Georg Simmel’s sociological perspectives are discussed in the essay in four topics which will help in understanding the connection between secrets and social controls when analyzing William Shakespeare’s Othello.

Confidence

Confidence is described by Simmel as the foundation of a secret action when an individual has some interests in a relationship, so that the bulk of knowledge they have on the subject gives them self-assurance (p. 450). In order to gain such confidence in a relationship, one has to have objective knowledge about the associates. If in full possession of knowledge, the need to trust is done away with. On the contrary, complete absence of knowledge brings distrust (p. 450). Whichever the case, the quantity of knowing and not knowing must combine so as to make practical decisions with confidence, which typically depends on a historic period, interests and an individual .

Simmel’s perspective on confidence can be well demonstrated by Iogo’s confidence in Othello. Iogo is very confident of his skills as a soldier as he has been an ensign of the general, which gives him high self-esteem. To illustrate, “I know my price; I am worth no worse a place” (Shakespeare 2005, p. 5). These are words he says to his co-conspirator Roderigo as he complains that despite his being the general’s ensign and his experience as a soldier in war at Rhodes, Cyprus and other places, his has been overseen for promotion and Othello has chosen an inexperienced soldier Michael Cassio as his lieutenant instead of him. Iogo’s character is also illustrative of Simmel’s view of confidence when he says that “demand me nothing: what you know, you know” (Shakespeare 2005, p. 132). It is clear that Iogo takes much self-assurance from the knowledge he has of the interactions in the group and from assuming that he is the only individual having this knowledge. Interestingly, Iogo vows not to disclose anything. At this point though Emilia, his wife accuses him of manipulating information in order to accuse Desdemona and Cassio of an affair. At the same time, Iogo thinks his secrets are safe because Roderigo is dead. However, this is not the case as letters bearing this conspiracy are eventually found in Roderigo’s pocket.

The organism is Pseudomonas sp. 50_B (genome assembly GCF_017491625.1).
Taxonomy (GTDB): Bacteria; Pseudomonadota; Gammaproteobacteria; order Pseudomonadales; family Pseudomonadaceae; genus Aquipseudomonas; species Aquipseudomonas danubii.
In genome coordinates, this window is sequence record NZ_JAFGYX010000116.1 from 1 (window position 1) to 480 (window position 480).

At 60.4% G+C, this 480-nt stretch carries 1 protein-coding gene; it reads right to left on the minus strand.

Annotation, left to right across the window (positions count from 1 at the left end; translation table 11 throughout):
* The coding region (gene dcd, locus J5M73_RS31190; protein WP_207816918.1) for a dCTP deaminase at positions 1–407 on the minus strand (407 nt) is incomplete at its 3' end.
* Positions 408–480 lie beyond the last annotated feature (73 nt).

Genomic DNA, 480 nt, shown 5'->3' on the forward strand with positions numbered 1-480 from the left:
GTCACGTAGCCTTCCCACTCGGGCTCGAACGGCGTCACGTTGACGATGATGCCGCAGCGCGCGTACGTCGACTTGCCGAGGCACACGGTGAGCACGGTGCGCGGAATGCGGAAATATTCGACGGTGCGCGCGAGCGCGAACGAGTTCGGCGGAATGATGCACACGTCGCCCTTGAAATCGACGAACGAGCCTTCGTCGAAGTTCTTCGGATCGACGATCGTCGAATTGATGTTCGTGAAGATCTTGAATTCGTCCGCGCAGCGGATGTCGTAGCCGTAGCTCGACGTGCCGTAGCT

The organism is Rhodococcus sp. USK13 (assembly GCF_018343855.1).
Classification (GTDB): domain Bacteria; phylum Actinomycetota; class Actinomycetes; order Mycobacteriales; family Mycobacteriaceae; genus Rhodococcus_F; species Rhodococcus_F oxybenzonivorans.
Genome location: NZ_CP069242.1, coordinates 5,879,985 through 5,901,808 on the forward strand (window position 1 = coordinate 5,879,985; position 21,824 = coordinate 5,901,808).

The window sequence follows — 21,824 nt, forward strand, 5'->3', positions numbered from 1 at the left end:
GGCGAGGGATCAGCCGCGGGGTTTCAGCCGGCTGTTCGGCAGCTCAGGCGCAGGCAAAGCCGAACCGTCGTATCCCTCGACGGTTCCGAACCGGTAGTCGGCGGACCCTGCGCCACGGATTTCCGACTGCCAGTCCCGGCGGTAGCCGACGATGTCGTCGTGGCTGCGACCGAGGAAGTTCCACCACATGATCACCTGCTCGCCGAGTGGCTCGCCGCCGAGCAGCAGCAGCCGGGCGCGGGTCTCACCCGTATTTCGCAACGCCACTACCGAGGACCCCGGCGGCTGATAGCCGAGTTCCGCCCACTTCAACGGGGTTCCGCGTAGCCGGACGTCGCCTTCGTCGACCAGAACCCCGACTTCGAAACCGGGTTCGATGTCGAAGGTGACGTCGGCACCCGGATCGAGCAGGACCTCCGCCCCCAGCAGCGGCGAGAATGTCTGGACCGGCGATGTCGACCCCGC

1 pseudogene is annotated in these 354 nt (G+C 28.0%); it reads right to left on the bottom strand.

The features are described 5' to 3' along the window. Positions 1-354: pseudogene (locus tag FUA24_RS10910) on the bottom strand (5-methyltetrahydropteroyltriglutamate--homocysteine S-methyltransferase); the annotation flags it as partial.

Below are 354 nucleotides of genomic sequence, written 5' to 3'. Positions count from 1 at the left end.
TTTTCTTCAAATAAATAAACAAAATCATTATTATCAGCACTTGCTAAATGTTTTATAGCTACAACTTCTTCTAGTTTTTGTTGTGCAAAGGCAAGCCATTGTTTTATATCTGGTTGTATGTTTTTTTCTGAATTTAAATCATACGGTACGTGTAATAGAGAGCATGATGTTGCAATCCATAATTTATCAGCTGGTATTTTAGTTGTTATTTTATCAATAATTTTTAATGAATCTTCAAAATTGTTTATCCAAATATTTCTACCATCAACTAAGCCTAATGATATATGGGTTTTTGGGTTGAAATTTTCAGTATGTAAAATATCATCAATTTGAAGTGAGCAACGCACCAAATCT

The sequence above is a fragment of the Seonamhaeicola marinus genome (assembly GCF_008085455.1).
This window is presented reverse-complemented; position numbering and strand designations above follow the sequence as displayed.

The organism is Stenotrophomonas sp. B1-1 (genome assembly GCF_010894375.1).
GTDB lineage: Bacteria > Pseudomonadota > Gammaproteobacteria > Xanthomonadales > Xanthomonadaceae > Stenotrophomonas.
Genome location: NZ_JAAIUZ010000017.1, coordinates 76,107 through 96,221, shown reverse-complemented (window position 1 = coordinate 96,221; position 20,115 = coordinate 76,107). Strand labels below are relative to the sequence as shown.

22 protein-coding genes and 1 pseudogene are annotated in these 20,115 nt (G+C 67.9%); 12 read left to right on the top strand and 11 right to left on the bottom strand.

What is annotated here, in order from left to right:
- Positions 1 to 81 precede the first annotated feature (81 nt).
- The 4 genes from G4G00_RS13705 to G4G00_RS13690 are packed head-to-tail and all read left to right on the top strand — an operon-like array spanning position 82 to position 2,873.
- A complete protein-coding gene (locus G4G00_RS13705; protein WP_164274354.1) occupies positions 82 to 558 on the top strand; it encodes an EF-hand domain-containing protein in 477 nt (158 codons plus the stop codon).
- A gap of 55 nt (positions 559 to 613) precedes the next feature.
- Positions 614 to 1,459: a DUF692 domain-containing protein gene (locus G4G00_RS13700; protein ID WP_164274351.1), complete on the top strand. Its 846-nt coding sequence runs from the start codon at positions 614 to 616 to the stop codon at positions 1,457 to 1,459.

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Othello also demonstrates confidence as he uses the knowledge he possesses about his wife’s alleged infidelity (no matter that it is false) to boost his self-assurance and make a decision to kill her. He says to his wife “for to deny each article with oath cannot remove nor choke the strong conception; that I do groan withal; thou art to die” (Shakespeare 2005, p. 112). He is talking about the handkerchief he gave to his wife which he saw in the hands of Cassio. That the handkerchief was planted by Iogo in Cassio’s chambers, he is not privy to.